It seems like throughout history we have been learning, unlearning and learning again about the same things. Breastfeeding is one of them. In the past with the Roman empire for example, babies were breastfed at least until three years old. Wet nurses (someone else that breastfeeds your baby) were also very common. After World War II, many women had to enter the workforce and formula companies found their market. They pushed formula aggressively propagating the lie that infant formula was better than breast milk. It became so popular that women who used to breastfeed were seen as ignorant, and as a result baby boomers were the least breastfed babies in our lifetime. Now it seems that we are relearning that breast is best, but we still encounter many barriers to successfully breastfeed.
Women and advertisers
Marketers love us ladies. Cigarettes, polyester clothing, wine, formula were all successful products of great advertisers targeting women. They do so because we fall for it easily. Marketing companies usually use the feminist empowerment card like “formula feeding helps working independent mothers” and they know we eat it all up. Trust me on this one, they could care two shits about us, our health, and our babies. All they want is money and I can`t blame them, it is their business. However, we should know better.
What are the benefits of breastmilk?
Breastmilk has a unique combination of proteins, fats and carbs, vitamins, hormones, antibodies, enzymes and minerals that are perfect for human babies. Formula could never compare or even come close to it in terms of benefits for the baby and mother. The World Health Organization suggests that women breastfeed for at least 2 years for the full benefits.
The benefits of breastmilk for baby includes but are not limited to: improves brain development, boosts immune system, increases the benefits of vaccination, lowers risk of short and long term diseases, prevents SIDS, reduces cancer risk in children, helps fight infections, improves eyesight, balances digestive, stimulates bonding, etc.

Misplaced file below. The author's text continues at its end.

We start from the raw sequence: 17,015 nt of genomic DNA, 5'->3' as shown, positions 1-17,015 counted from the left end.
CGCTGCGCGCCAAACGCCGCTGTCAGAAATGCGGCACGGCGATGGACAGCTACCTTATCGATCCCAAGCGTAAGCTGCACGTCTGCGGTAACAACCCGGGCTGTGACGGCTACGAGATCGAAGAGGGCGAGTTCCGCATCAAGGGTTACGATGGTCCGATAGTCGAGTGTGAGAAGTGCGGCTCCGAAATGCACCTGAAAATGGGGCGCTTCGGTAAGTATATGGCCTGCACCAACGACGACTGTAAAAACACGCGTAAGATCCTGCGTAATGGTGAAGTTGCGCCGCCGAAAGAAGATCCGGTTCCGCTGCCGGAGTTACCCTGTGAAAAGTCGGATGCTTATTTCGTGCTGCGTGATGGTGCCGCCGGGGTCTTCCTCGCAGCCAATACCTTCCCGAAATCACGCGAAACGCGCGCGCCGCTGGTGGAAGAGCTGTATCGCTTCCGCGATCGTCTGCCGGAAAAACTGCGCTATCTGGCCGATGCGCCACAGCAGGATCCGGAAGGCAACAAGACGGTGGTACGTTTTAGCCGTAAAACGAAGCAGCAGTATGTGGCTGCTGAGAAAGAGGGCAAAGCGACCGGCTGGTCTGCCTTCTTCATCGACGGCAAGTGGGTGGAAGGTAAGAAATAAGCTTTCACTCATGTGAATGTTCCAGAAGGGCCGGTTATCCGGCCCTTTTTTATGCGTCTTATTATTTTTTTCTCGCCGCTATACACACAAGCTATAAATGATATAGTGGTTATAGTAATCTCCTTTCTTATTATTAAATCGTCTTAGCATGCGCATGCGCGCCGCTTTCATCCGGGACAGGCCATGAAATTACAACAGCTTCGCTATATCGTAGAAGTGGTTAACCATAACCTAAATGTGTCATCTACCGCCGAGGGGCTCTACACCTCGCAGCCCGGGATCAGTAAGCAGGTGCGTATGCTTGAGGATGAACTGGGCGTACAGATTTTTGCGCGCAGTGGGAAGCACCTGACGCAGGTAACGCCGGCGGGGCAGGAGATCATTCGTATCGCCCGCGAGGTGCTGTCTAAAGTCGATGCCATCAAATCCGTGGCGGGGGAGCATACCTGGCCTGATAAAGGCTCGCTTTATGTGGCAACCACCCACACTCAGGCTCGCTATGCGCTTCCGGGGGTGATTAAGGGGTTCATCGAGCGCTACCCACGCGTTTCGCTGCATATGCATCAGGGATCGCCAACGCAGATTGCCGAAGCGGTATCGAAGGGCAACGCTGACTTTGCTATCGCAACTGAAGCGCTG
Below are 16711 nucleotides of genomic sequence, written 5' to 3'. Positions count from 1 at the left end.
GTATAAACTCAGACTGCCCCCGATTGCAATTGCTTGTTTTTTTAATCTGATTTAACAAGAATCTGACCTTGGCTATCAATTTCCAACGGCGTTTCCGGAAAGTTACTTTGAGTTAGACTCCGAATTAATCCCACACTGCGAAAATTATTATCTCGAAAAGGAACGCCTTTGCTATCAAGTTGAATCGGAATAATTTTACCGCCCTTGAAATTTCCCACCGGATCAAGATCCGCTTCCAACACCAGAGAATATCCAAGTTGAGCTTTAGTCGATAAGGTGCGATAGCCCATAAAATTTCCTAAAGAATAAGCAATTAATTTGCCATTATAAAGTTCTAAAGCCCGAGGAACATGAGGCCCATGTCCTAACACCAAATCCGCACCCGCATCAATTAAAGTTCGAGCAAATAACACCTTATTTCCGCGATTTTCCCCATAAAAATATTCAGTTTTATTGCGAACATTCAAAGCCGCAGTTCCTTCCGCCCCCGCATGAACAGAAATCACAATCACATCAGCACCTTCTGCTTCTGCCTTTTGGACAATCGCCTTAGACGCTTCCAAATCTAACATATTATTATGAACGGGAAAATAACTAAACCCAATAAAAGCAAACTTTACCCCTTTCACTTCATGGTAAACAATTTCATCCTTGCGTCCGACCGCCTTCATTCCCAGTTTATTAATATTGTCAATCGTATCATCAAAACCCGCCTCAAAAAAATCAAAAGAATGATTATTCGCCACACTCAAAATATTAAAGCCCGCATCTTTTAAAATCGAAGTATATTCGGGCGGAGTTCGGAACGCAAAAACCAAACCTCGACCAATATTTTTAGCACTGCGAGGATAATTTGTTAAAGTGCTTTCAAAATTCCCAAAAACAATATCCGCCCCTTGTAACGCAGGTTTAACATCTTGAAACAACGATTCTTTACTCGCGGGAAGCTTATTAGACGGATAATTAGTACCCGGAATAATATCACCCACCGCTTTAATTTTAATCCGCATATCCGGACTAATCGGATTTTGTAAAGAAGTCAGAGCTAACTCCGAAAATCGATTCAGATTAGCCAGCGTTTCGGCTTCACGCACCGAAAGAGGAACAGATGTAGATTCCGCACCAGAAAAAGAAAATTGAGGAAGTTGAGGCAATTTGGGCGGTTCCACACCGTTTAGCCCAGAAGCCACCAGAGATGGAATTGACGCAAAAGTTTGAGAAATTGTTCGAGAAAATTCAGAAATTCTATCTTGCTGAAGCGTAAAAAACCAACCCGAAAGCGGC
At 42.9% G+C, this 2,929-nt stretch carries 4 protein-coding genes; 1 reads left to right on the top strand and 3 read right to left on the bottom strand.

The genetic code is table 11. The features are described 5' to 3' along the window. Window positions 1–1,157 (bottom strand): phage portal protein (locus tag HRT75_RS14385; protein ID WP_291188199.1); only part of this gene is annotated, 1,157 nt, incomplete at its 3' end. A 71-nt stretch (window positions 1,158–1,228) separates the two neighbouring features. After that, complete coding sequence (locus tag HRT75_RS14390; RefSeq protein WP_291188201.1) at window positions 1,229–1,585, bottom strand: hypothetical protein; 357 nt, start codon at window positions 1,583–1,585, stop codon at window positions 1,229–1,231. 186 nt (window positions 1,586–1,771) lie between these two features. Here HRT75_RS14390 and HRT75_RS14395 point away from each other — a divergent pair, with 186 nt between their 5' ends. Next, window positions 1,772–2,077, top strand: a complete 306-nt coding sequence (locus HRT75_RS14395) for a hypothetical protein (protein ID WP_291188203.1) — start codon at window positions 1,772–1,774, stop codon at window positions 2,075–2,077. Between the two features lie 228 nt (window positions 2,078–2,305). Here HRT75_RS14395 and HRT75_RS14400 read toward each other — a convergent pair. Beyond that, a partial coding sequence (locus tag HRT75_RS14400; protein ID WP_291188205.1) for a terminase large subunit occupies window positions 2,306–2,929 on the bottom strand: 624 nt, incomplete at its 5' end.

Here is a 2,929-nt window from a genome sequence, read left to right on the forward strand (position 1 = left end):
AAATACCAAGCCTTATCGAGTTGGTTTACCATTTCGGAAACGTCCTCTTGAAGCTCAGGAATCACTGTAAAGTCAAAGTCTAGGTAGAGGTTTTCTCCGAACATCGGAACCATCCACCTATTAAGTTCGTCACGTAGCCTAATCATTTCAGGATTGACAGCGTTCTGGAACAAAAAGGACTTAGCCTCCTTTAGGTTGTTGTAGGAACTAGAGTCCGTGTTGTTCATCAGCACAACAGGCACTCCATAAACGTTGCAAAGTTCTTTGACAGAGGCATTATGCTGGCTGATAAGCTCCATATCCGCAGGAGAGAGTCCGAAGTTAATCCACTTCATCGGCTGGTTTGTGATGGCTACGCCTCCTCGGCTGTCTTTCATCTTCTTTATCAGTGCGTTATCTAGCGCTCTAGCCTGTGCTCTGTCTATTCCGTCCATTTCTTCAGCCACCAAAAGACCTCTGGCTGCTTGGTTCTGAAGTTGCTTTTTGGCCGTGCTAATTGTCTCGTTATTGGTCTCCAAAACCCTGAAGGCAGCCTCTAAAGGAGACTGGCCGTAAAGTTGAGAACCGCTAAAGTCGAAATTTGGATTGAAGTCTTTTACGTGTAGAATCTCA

The benefits for mothers include and are not limited to: less incidence of breast and ovarian cancers, weight loss, stronger bones, bonding, convenience, etc.
Why can`t women just cover with a blanket?
1.We can`t always remember to bring blankets: Adapting to a new baby is hard. We cannot always remember to bring a damn cover when we are sleep deprived.
2.Some babies will not accept being covered: My baby number one did not mind being covered most of the time. However, baby number two hated it. She would scream and kick until cover was off her face. And, don’t even think I could have reasoned with her. Try to explain to a six month old that she needs to be covered or people will judge us.
3. Some women just don`t give a damn: I love those women.
IT IS NEVER ABOUT THE WOMAN and always about feeding the baby when they want it or need it. Pumping is not always possible and in my case not successful.
The last thing in a woman`s mind when her baby needs to feed, is showing off their boobies. If you don`t know, there are things called bikinis and cleavage where you will see more skin than you will ever see when a mother is feeding their child. If that still bothers you, there is also “turn your head away”.
Lack of support is a killer:
About 70% of women breastfeed their babies from birth, but after 2 months the number goes down to 50% and it keeps dropping.